On that date, at the time set for the hearing, plaintiff's counsel and the trial court noted that Davis was late, and the court allowed counsel to begin his argument in support of the motion. Defendant appeared 20-30 minutes into the hearing and related that his tardiness was due to an automobile accident. When the judge asked Davis whether he was prepared to go forward, defendant responded, " No, that's why I was trying to get here quickly to continue this." The trial court noted defendant's request to continue, but then stated that he had some questions about the merits of the motion for summary judgment, so would consider both issues.

The court stated that while plaintiff's petition was to recover indebtedness on a promissory note and that there was an insurance contract containing the promissory language attached thereto, Rain and Hail had not attached any documentation bearing defendant's signature to indicate his indebtedness. Instead, the blank for Davis's signature on the insurance contract/promissory note contained the notation " See Attached." Counsel for plaintiff conceded the defect and attempted to introduce a document entitled [49,813 La.App. 2 Cir. 3] " Production Reporting Form Spring Crop Year 2010," and purportedly signed by Davis in conjunction with and on the same date as the insurance contract/promissory note sued upon. The court did not allow plaintiff's counsel to file the documentary evidence at the hearing, noting that it was not timely filed and that Davis had not been afforded a chance to review and respond to the document.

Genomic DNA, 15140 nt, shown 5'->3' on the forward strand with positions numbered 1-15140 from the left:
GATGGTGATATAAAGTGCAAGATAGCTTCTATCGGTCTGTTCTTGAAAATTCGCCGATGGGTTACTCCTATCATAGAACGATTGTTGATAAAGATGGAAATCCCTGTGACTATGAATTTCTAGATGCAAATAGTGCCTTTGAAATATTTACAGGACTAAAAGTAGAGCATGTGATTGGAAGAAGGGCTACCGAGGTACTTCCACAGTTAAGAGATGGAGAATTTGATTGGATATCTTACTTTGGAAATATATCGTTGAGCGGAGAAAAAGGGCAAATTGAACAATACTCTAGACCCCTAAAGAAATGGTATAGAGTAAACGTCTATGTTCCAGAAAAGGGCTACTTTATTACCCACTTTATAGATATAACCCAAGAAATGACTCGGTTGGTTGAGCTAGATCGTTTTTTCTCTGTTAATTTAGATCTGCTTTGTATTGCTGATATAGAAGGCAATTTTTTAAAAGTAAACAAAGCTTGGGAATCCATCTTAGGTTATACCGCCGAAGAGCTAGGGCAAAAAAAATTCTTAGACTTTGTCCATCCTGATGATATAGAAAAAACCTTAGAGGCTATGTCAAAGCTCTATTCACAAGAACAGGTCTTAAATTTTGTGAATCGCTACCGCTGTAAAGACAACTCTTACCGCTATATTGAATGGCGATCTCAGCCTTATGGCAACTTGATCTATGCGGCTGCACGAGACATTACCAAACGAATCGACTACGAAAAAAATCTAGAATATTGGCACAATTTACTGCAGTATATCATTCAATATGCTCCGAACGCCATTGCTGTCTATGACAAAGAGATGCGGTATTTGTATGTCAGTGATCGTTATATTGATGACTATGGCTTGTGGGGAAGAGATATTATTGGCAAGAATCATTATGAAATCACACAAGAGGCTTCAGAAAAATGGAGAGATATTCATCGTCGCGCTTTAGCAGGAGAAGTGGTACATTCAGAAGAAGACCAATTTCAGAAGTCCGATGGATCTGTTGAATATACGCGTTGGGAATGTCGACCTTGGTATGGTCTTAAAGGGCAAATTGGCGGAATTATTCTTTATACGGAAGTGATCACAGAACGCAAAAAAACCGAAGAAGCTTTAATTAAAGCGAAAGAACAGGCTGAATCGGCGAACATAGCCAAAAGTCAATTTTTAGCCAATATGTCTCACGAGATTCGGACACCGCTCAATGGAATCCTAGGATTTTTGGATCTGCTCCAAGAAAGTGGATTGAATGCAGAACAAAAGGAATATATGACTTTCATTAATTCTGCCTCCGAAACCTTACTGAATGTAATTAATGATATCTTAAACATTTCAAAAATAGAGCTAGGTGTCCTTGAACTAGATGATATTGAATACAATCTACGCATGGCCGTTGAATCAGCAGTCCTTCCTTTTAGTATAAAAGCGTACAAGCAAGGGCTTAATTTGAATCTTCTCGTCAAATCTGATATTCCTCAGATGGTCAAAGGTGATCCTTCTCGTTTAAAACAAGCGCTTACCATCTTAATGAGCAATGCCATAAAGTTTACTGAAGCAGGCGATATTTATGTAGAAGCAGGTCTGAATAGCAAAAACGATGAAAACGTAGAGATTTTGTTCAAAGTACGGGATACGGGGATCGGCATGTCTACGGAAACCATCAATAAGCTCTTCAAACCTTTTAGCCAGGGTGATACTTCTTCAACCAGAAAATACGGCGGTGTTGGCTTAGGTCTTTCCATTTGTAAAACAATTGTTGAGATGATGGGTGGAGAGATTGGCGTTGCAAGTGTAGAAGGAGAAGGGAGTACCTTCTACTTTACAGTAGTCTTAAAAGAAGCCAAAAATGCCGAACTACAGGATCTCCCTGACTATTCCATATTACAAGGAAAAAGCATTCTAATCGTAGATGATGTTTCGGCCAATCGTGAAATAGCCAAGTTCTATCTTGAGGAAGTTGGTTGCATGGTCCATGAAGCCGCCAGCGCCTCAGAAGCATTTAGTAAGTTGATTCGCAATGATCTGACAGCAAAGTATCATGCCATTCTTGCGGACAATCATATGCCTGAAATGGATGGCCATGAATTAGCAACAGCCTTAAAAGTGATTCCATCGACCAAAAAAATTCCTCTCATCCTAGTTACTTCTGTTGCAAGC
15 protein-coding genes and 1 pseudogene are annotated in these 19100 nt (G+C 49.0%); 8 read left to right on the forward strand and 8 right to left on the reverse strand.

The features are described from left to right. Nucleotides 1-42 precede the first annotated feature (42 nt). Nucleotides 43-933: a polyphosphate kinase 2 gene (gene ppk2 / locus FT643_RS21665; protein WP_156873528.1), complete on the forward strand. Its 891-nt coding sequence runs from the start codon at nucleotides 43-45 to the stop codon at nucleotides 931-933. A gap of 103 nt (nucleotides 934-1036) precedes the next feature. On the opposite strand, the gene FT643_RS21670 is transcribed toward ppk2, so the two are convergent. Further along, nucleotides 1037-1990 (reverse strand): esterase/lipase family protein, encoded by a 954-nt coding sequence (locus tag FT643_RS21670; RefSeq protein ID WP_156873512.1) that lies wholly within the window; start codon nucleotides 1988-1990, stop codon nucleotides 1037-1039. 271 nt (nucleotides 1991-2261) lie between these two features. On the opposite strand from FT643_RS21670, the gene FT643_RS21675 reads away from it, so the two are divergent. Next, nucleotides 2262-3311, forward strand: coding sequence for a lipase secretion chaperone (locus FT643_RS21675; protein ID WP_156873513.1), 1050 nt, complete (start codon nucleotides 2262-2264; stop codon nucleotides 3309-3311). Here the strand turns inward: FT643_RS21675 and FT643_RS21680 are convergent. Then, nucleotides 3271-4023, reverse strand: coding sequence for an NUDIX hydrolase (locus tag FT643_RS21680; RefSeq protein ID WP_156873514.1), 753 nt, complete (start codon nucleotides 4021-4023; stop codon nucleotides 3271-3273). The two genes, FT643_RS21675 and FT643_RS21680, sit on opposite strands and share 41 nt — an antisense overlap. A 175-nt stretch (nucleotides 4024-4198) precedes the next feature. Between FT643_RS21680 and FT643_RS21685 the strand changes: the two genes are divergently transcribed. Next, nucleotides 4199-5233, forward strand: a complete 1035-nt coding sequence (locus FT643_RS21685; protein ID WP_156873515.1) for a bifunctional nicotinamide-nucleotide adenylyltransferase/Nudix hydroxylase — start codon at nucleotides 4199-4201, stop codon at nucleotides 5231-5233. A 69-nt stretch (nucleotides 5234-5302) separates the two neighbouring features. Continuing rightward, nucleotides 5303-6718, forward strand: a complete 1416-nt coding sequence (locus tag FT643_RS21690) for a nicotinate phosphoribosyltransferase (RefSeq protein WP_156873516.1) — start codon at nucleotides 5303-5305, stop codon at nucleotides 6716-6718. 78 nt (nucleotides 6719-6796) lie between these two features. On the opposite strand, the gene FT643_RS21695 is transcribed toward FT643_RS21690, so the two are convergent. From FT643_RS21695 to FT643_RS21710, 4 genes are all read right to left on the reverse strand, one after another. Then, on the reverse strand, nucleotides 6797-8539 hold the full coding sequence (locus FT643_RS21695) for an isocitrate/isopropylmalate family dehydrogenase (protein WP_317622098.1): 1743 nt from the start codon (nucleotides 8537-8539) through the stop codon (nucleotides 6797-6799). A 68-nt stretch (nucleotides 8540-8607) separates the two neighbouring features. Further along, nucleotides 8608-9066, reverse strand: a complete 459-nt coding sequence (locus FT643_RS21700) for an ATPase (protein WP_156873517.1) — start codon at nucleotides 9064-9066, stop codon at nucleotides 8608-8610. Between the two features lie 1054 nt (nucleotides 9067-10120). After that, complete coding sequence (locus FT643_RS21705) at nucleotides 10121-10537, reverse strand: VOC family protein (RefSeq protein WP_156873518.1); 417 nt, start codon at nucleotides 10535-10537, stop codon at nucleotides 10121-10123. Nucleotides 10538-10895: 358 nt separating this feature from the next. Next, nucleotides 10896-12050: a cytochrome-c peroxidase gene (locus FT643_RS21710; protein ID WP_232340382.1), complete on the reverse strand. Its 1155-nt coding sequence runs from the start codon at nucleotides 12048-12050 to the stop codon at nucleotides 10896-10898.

The court then allowed defendant to assert his argument, which was that there was no proof that he had ever signed a promissory note and that summary judgment was premature because Rain and Hail had never established their entitlement to collect the premiums allegedly

Page 1207

due. The court advised Davis that testimony was inadmissible to support or oppose summary judgment and in order to properly contest plaintiff's motion, he could file a memo in opposition, together with an affidavit or deposition or other evidence in accordance with the summary judgment procedure provisions.

The trial court then announced that it was granting defendant's motion for continuance because there had been no proof timely filed with the motion for summary judgment to show plaintiff's entitlement to summary judgment as a matter of law. The court left the record open for both parties to file evidence to be considered by the court in determining whether summary judgment was proper. Specifically, the court found that: